Virgin Media O2 has unveiled its plan to cut 2,000 jobs as both fixed and mobile customers are also leaving the company.
In late June, reports emerged indicating that the cable company was considering a round of redundancies, with estimates ranging between 800 and 2,000 job cuts. Earlier this year, the Communication Workers Union (CWU) engaged in talks with VMO2 about the future of 1,357 positions considered to be at risk.
The company has now confirmed that these positions, and others, are indeed at risk. A spokesperson for VMO2 stated, “As we continue to integrate and transform as a company, we are currently consulting on proposals to simplify our operating model to better deliver for customers, which will see a reduction in some roles this year.”
The headcount at VMO2 has remained relatively stable since the merger between O2 and Virgin Media was completed in 2021. It is not unusual for redundancies to occur during integration as the company identifies and eliminates overlapping roles.
Independent telecommunications analyst, Paolo Pescatore, remarked that job cuts are an unfortunate consequence of mergers and predicted that if the proposed Vodafone and Three deal receives approval, there will likely be a reduction in the combined workforce.
The telecom sector in the UK is facing a gloomy outlook, with various companies, including BT and Vodafone, making significant job cuts. This trend is not exclusive to the telecom industry, as tech giants like Amazon, Google, Meta, and Microsoft have also implemented large-scale redundancies.
VMO2 plans to complete the job cuts by the end of the year. Some employees have already left, others are currently undergoing consultations, and some are yet to be informed.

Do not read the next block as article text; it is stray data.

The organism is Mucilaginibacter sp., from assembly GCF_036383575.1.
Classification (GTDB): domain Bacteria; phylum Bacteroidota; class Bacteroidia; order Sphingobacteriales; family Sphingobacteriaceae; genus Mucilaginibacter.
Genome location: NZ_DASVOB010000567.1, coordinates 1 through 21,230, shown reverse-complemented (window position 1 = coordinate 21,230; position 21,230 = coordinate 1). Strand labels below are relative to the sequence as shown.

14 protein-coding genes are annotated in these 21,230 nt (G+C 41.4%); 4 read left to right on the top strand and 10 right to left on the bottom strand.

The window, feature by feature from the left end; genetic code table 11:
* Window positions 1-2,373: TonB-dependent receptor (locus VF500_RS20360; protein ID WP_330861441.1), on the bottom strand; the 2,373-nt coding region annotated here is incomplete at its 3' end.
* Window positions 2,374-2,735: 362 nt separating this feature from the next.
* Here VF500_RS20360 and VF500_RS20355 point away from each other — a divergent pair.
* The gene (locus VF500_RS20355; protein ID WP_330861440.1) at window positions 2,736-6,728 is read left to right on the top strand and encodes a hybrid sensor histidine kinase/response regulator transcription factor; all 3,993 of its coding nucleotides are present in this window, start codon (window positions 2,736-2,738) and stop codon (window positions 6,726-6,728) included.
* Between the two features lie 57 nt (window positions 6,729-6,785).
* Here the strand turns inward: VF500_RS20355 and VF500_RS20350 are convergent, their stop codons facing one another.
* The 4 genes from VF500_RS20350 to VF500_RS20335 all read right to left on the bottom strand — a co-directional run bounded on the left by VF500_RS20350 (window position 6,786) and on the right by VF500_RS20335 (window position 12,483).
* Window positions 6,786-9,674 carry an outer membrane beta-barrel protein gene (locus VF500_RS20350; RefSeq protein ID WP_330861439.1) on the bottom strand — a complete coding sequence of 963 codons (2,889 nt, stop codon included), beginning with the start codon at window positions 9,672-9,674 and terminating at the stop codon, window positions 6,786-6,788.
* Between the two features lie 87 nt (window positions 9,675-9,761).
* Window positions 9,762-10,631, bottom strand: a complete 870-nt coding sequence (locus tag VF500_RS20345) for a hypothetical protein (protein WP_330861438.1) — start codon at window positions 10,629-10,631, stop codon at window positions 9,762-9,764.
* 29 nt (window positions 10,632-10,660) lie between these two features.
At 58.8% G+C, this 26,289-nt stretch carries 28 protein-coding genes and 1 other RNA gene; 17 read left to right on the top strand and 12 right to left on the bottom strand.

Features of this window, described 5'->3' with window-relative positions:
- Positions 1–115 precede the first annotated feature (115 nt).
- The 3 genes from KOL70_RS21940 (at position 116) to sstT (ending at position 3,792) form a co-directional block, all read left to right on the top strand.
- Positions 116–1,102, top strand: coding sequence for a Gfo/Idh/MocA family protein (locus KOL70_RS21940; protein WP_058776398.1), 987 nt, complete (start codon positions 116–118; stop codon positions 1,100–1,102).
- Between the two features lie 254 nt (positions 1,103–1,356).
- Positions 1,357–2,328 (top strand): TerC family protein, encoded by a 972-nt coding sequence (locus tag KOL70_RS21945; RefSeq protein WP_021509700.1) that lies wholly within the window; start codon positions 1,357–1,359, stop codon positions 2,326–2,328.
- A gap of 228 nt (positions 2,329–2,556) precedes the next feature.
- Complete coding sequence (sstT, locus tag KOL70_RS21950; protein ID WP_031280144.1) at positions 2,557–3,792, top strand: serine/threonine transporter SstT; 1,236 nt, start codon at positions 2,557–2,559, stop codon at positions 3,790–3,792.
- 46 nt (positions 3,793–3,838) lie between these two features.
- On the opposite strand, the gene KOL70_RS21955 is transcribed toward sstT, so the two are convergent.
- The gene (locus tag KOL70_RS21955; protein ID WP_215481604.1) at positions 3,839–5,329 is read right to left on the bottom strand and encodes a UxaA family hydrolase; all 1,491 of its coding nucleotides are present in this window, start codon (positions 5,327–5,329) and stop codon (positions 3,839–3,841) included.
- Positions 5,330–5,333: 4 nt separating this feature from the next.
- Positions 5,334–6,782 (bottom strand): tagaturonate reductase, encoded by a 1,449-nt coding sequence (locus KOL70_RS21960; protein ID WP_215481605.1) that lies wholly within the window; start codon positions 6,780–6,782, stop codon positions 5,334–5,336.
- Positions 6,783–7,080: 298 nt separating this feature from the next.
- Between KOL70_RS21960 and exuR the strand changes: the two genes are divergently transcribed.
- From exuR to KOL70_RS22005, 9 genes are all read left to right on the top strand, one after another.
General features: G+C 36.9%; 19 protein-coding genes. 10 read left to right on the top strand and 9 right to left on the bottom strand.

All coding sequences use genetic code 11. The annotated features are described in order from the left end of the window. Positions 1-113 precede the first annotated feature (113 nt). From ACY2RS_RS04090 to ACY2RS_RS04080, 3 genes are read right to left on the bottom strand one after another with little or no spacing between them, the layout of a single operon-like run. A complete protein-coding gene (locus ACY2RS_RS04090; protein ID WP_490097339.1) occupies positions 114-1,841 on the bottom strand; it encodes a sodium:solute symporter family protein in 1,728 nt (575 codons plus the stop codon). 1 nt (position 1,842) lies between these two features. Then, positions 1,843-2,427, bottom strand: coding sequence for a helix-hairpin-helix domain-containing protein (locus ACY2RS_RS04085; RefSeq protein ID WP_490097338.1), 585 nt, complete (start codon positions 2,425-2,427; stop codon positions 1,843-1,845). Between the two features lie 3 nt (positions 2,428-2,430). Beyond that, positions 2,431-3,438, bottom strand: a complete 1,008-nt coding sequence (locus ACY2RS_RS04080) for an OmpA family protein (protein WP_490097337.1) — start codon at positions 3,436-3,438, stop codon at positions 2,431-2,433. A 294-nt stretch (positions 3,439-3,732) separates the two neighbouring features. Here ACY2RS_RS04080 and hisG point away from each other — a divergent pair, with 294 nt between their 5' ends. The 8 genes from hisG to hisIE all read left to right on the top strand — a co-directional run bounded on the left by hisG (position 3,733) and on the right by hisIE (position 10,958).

The company is committed to supporting its employees during this period of change and is working closely with unions and internal employee representatives to discuss the future direction of the business.
The announcement of the job cuts coincided with VMO2’s second-quarter financial report, which also revealed a decline in customer numbers. The company lost 24,700 fixed-line customers compared to the end of the first quarter, which was attributed to price increases in April and May. Broadband customers saw a decrease of 15,300.
The postpaid mobile operation also experienced a decline of 1,500 customers due to higher prices. Additionally, VMO2’s total mobile subscriber base fell by 991,300 connections as MVNO Lyca Mobile switched from O2’s network to EE’s network.
Despite the challenges, VMO2 continued its gigabit network expansion, adding 175,500 premises in the second quarter. The total footprint now stands at 16.4 million, with plans to complete the upgrade from hybrid fibre coaxial (HFC) to FTTP by 2028.
On the mobile side, VMO2’s 5G network went live in an additional 2,800 towns and cities and is expected to cover 50% of the population by the end of the year.
Financially, the company reported a 6.2% year-on-year revenue growth to £2.71 billion, driven by the mobile sector, which experienced a sales growth of 4.7% due to price increases. This compensated for a 3.8% decline in the consumer fixed-line business, as customers reduced their spending on home phone use and TV packages.
Adjusted EBITDA increased by 4.6% to £1.02 billion, as price hikes and synergies offset higher energy costs.
VMO2 CEO Lutz Schüler acknowledged the impact of higher costs, increased usage, and ongoing investments, but expressed confidence in the company’s ability to meet customer needs with its network investments and service improvements. He emphasized the focus on building commercial momentum, realizing joint venture synergies, and future-proofing the networks for the remainder of the year.